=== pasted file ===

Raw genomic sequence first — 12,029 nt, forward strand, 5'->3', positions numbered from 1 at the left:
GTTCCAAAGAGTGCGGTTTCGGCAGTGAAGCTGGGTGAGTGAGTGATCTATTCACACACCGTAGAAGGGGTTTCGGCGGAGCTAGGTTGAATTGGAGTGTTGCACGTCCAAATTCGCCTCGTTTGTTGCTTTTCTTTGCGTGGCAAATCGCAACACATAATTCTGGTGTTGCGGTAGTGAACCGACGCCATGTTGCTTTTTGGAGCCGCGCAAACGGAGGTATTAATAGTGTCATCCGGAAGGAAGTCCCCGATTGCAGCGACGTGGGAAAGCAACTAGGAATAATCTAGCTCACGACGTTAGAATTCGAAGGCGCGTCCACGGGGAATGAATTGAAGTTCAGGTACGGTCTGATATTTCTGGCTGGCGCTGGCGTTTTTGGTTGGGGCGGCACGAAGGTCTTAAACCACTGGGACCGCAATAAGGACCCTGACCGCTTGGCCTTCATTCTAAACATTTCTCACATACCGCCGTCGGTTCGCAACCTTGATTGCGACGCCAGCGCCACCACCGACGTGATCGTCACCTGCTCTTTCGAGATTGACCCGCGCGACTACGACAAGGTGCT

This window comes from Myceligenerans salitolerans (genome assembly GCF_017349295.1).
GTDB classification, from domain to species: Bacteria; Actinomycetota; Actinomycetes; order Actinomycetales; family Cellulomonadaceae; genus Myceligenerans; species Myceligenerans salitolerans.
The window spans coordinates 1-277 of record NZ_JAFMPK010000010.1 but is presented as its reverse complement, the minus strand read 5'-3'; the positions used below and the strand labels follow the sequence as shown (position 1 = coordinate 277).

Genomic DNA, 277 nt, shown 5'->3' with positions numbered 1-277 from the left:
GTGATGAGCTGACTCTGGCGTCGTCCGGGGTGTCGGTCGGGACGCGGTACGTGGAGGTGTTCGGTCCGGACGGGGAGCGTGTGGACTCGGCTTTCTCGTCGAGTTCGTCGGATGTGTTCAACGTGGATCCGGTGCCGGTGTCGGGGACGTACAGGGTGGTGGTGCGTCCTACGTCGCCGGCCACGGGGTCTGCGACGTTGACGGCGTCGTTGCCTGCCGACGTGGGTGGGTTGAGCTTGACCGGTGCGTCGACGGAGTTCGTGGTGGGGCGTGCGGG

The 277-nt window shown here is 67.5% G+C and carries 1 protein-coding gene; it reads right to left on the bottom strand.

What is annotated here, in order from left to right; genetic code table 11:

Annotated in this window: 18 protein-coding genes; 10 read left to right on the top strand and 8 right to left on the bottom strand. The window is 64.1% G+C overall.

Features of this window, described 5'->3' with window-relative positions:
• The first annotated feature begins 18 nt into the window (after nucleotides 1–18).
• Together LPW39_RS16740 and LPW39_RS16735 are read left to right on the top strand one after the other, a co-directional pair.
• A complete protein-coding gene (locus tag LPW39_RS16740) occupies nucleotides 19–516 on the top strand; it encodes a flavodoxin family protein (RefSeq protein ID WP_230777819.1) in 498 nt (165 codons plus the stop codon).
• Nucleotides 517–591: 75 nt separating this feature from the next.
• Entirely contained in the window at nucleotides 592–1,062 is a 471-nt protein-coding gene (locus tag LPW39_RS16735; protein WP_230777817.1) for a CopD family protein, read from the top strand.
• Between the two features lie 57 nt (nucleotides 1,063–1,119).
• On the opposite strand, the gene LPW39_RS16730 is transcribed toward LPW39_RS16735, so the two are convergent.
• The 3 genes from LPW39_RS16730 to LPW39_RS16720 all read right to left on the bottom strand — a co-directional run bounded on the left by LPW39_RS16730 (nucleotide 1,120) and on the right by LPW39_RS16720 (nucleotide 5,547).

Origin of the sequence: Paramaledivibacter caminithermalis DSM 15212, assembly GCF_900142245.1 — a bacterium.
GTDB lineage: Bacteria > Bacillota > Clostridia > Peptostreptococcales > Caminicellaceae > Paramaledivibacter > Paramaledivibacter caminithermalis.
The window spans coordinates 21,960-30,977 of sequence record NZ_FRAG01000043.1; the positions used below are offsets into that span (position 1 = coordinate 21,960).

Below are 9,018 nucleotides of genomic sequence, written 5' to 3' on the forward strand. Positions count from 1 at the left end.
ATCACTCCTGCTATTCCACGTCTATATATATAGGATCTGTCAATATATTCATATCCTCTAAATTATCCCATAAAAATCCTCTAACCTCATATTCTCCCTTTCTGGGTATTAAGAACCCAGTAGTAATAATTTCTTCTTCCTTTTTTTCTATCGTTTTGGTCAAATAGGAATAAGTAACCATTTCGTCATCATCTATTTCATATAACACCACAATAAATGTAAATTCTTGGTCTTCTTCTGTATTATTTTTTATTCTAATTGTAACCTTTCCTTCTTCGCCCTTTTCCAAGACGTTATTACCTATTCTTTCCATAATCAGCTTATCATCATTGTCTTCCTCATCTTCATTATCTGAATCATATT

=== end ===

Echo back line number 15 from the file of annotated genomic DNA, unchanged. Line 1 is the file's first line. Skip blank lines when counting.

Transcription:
• Nucleotides 517–591: 75 nt separating this feature from the next.